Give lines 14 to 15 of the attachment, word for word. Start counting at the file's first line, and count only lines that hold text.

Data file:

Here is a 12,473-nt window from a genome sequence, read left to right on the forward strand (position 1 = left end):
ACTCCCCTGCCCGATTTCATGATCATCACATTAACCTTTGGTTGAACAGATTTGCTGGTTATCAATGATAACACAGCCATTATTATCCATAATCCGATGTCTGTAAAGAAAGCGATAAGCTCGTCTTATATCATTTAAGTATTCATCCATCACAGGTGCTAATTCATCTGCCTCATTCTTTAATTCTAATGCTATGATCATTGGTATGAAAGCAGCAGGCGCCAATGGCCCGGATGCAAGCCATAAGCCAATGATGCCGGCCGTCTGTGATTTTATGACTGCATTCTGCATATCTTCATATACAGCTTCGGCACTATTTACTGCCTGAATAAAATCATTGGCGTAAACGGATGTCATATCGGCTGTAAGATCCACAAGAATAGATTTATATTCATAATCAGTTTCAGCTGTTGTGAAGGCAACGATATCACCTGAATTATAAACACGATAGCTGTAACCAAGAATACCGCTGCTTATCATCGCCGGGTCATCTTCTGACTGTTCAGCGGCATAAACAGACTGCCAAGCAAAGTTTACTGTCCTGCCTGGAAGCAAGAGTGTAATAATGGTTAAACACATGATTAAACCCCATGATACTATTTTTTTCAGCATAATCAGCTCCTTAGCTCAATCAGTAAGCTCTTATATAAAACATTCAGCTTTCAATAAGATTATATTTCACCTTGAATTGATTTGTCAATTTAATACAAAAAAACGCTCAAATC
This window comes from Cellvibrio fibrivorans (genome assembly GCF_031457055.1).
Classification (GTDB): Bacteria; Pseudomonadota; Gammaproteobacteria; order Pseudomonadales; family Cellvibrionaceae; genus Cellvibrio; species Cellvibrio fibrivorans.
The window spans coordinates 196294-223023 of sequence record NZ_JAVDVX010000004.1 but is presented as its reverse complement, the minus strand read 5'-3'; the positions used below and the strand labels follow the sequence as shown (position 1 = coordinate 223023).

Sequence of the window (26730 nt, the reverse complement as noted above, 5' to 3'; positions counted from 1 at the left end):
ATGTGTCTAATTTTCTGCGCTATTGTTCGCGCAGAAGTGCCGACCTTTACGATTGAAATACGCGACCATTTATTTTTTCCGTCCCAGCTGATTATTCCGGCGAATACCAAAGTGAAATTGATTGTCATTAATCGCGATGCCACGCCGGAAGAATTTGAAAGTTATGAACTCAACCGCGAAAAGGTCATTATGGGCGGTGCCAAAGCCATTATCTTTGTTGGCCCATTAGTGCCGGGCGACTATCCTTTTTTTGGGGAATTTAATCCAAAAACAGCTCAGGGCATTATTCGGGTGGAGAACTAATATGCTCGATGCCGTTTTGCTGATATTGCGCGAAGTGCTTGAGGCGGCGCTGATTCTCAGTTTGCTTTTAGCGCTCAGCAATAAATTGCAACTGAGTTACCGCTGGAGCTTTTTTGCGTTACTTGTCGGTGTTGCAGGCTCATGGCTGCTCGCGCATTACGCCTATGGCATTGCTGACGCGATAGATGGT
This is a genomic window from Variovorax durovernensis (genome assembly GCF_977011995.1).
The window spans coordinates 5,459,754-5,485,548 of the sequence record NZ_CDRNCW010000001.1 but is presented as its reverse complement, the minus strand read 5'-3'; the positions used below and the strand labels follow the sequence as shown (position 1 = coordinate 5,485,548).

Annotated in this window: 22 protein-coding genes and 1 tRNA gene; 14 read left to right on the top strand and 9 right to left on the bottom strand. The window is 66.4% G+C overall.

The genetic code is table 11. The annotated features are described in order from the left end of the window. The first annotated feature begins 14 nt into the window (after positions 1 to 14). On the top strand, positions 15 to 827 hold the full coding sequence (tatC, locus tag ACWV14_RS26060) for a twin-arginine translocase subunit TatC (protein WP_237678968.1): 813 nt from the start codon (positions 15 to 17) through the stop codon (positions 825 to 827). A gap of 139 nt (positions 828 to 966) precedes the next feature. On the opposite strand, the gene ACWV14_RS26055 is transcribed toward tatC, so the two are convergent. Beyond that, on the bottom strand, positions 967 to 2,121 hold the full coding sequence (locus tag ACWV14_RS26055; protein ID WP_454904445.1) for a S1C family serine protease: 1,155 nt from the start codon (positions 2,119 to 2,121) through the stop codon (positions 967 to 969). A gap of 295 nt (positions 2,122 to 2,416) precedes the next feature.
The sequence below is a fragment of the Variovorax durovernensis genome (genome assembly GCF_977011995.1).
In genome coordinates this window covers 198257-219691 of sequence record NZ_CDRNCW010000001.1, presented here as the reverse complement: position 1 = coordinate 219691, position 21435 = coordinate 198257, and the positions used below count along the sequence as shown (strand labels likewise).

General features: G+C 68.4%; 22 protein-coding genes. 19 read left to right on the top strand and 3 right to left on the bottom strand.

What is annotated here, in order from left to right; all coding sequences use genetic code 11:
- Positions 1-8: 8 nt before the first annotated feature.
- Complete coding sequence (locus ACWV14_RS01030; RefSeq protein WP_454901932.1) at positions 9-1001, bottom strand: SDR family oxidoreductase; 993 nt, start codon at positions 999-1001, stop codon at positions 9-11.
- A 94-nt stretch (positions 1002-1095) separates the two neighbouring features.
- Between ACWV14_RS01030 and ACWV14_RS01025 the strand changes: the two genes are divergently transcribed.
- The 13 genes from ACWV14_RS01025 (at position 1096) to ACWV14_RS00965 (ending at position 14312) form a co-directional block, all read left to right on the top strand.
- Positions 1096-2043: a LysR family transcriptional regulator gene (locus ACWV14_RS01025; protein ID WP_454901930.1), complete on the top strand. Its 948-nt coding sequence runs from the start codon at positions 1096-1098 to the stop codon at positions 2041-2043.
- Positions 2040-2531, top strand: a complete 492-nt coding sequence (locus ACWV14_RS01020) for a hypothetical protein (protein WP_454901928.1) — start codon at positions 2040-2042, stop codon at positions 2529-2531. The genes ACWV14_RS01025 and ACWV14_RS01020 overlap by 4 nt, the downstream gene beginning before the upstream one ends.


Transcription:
General features: G+C 68.4%; 22 protein-coding genes. 19 read left to right on the top strand and 3 right to left on the bottom strand.

What is annotated here, in order from left to right; all coding sequences use genetic code 11: